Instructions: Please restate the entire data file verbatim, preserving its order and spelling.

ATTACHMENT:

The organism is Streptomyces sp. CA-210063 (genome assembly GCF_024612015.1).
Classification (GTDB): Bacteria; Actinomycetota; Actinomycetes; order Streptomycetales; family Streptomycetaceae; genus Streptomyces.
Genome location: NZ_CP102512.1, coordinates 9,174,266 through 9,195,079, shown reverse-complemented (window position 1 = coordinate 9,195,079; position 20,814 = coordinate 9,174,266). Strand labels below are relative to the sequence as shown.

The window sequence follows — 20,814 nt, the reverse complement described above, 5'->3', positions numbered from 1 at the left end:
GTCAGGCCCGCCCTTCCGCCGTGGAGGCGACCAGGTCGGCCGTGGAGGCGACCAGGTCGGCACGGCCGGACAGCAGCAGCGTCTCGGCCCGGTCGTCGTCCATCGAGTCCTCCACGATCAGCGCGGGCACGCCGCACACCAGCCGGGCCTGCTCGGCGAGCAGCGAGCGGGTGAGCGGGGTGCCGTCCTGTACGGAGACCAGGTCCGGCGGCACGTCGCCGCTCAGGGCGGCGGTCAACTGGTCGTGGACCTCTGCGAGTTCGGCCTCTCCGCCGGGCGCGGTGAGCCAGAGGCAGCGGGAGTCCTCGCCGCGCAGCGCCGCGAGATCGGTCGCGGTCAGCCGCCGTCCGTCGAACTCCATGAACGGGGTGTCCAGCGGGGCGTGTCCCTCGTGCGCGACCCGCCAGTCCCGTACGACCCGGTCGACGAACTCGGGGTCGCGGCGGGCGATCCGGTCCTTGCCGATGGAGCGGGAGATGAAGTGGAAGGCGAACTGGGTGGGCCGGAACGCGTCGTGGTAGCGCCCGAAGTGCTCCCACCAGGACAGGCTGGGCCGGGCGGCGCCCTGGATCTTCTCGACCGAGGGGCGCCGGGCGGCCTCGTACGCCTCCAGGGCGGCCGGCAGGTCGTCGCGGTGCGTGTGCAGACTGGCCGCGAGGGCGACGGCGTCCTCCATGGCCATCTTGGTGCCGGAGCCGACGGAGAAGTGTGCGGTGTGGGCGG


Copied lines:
The organism is Streptomyces sp. CA-210063 (genome assembly GCF_024612015.1).
Classification (GTDB): Bacteria; Actinomycetota; Actinomycetes; order Streptomycetales; family Streptomycetaceae; genus Streptomyces.
Genome location: NZ_CP102512.1, coordinates 9,174,266 through 9,195,079, shown reverse-complemented (window position 1 = coordinate 9,195,079; position 20,814 = coordinate 9,174,266). Strand labels below are relative to the sequence as shown.

The window sequence follows — 20,814 nt, the reverse complement described above, 5'->3', positions numbered from 1 at the left end:
GTCAGGCCCGCCCTTCCGCCGTGGAGGCGACCAGGTCGGCCGTGGAGGCGACCAGGTCGGCACGGCCGGACAGCAGCAGCGTCTCGGCCCGGTCGTCGTCCATCGAGTCCTCCACGATCAGCGCGGGCACGCCGCACACCAGCCGGGCCTGCTCGGCGAGCAGCGAGCGGGTGAGCGGGGTGCCGTCCTGTACGGAGACCAGGTCCGGCGGCACGTCGCCGCTCAGGGCGGCGGTCAACTGGTCGTGGACCTCTGCGAGTTCGGCCTCTCCGCCGGGCGCGGTGAGCCAGAGGCAGCGGGAGTCCTCGCCGCGCAGCGCCGCGAGATCGGTCGCGGTCAGCCGCCGTCCGTCGAACTCCATGAACGGGGTGTCCAGCGGGGCGTGTCCCTCGTGCGCGACCCGCCAGTCCCGTACGACCCGGTCGACGAACTCGGGGTCGCGGCGGGCGATCCGGTCCTTGCCGATGGAGCGGGAGATGAAGTGGAAGGCGAACTGGGTGGGCCGGAACGCGTCGTGGTAGCGCCCGAAGTGCTCCCACCAGGACAGGCTGGGCCGGGCGGCGCCCTGGATCTTCTCGACCGAGGGGCGCCGGGCGGCCTCGTACGCCTCCAGGGCGGCCGGCAGGTCGTCGCGGTGCGTGTGCAGACTGGCCGCGAGGGCGACGGCGTCCTCCATGGCCATCTTGGTGCCGGAGCCGACGGAGAAGTGTGCGGTGTGGGCGG